It took until my late 20s to admit to myself something I’d been trying to deny for years: I love pop music. Yes, it’s true. And I refuse to be ashamed any longer! When I was a teenager, I ran in the rock/indie crowd. We worshipped either male-fronted bands or manic pixie dream girls. It was patently not acceptable for me to admit that I was secretly grooving to whatever Lady Gaga hit was out at the time. Well, guess what? Lady Gaga is an Oscar winner now, and rock has—for the first time in history—fallen to the conquering hip hop superstars.
Since pop music is mainly associated with women, it’s never taken as seriously as traditionally male genres. It’s met at best with flippancy and at worst disdain. And for a long time, this was my attitude as well. But I realize now that pop can be all the things normally associated with the more “serious” genres: progressive, subversive, political, empowering. This really shouldn’t be a surprise to me. I mean, if we jump back in time 20 years you’ll see me making up Spice Girls routines in the living room, yelling “girl power!!” and exalting the power of female friendships. I didn’t know it at the time, but the seeds of feminism were being planted, and all through Top 40 smash hits. But it took years of undoing whatever damage internalized misogyny had done to me, to see pop music not just as some silly, fluffy nonsense but as an important addition to the music landscape.
Happy new year! This post has nothing to do with the new year, but I hope these album recommendations will help start your year off on the right foot!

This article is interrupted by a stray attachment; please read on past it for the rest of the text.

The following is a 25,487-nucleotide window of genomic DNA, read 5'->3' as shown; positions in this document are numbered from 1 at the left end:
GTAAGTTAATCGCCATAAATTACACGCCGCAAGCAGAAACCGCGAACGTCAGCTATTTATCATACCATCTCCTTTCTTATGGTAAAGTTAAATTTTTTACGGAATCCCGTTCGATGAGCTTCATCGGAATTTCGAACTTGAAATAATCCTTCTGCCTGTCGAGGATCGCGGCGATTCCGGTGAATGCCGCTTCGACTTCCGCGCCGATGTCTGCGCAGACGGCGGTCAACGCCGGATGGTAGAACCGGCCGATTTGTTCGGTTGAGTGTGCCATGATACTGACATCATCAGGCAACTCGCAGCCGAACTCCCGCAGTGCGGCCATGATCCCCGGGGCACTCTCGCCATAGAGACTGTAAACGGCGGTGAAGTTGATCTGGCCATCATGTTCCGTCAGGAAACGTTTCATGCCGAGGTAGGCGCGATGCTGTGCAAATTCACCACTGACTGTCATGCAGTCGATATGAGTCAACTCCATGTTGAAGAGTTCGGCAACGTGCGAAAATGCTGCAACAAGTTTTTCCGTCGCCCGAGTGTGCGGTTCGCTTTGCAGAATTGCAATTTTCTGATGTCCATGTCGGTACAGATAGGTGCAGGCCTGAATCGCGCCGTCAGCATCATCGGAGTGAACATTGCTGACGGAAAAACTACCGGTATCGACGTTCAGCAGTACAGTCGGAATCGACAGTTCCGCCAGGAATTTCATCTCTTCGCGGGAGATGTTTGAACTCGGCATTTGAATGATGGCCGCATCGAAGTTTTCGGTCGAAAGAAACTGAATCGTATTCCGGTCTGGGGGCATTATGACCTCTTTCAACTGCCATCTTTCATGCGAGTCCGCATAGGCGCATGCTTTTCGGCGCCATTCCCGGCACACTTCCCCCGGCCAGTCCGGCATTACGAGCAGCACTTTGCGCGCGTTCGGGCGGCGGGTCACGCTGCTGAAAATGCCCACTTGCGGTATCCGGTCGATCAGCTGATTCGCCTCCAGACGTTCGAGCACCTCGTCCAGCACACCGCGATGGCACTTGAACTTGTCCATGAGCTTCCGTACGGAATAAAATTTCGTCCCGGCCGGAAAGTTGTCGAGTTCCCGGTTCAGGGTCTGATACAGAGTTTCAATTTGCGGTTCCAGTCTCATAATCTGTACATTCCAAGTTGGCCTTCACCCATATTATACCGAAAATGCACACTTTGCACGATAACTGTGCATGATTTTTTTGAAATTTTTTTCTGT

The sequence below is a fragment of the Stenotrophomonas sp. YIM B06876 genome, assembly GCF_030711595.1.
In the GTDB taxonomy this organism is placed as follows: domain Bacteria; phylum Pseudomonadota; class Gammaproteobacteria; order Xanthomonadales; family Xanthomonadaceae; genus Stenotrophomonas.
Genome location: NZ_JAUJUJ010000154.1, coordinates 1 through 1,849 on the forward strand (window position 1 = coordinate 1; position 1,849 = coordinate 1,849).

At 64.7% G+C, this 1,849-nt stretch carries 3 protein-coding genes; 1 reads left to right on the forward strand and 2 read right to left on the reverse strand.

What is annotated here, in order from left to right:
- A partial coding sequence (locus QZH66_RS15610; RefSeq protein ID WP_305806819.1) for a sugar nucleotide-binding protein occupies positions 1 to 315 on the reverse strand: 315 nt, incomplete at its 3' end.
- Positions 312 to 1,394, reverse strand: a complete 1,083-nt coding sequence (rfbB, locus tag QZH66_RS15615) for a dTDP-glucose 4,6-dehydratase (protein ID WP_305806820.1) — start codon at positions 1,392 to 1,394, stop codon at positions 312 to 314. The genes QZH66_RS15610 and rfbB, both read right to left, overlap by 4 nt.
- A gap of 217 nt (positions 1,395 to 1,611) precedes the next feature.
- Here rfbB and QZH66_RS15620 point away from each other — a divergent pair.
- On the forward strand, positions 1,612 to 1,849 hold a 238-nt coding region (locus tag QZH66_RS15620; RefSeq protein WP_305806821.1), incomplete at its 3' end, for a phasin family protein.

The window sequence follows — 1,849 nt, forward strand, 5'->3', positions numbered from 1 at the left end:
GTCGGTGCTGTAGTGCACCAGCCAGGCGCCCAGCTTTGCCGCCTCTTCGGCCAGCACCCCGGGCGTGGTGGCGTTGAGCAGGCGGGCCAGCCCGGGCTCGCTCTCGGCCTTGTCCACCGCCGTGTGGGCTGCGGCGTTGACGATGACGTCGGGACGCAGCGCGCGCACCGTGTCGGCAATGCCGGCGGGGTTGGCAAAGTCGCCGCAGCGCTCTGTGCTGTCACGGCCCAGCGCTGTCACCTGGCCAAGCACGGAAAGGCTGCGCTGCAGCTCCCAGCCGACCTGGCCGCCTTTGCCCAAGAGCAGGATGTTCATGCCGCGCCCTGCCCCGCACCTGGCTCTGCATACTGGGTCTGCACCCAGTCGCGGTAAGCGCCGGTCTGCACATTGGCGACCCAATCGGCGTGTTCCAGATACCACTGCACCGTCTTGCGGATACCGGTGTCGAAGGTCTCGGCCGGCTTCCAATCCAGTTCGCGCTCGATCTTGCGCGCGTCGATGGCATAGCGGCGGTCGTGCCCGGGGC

These albums are either sending shivers down my spine every time I listen to them (because when you go indoors to escape the cold outside, what else would you rather do than shiver there too?) or otherwise being put on my playlist on repeat:
Ólafur Arnalds. Just. Ólafur Arnalds. More specifically, these two are my faves from our collection:
Island Songs by Ólafur Arnalds (streaming on hoopladigital only)
Re:member by Ólafur Arnalds is also amazing, but Island Songs is what originally got me into Arnalds and really listening. Literally sent shivers down my spine as I listened, as well as making me very emotional at times throughout the album. (Also, what a beautiful story behind the album!)
How to describe Arnalds’ music? I think he describes it this way himself in the insert to Re:member (though I don’t have the CD in front of me and can’t verify this, so take with a grain of salt), but it feels as though I’m listening to the soundtrack of a film, except there’s no film that it follows. Ambient music? Soundtrack? Instrumental, I guess. However you categorize it (if we must), it is beautiful.
See more below the cut.
I came across this book at a book event a few month ago. Not knowing much about Mozart or starling, I started reading not knowing what to expect (except for the fact that the person at the even spoke highly of it).
I usually read non-fictions pretty slowly, but not this time. Mozart’s Starling is a lighthearted charming little book inspired by starlings, the most hated birds among ornithologists since it is considered an aggressive invader to the local species, and the fact that the most well respected composer in the world Mozart had a pet starling during his most productive and turbulent years of his short life. In order to understand the bird and how it is like living with one, Haupt raised a baby starling. This book is a mixture of fun facts, unknown history, and reflection on inspiration, harmony, and the natural world.
Part natural history, part story, Mozart’s Starling will delight readers as they learn about language, music, and the secret world of starlings.
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The Urban Bestiary
The Hidden Life of Trees
Wesley the Owl
The Thing with Feathers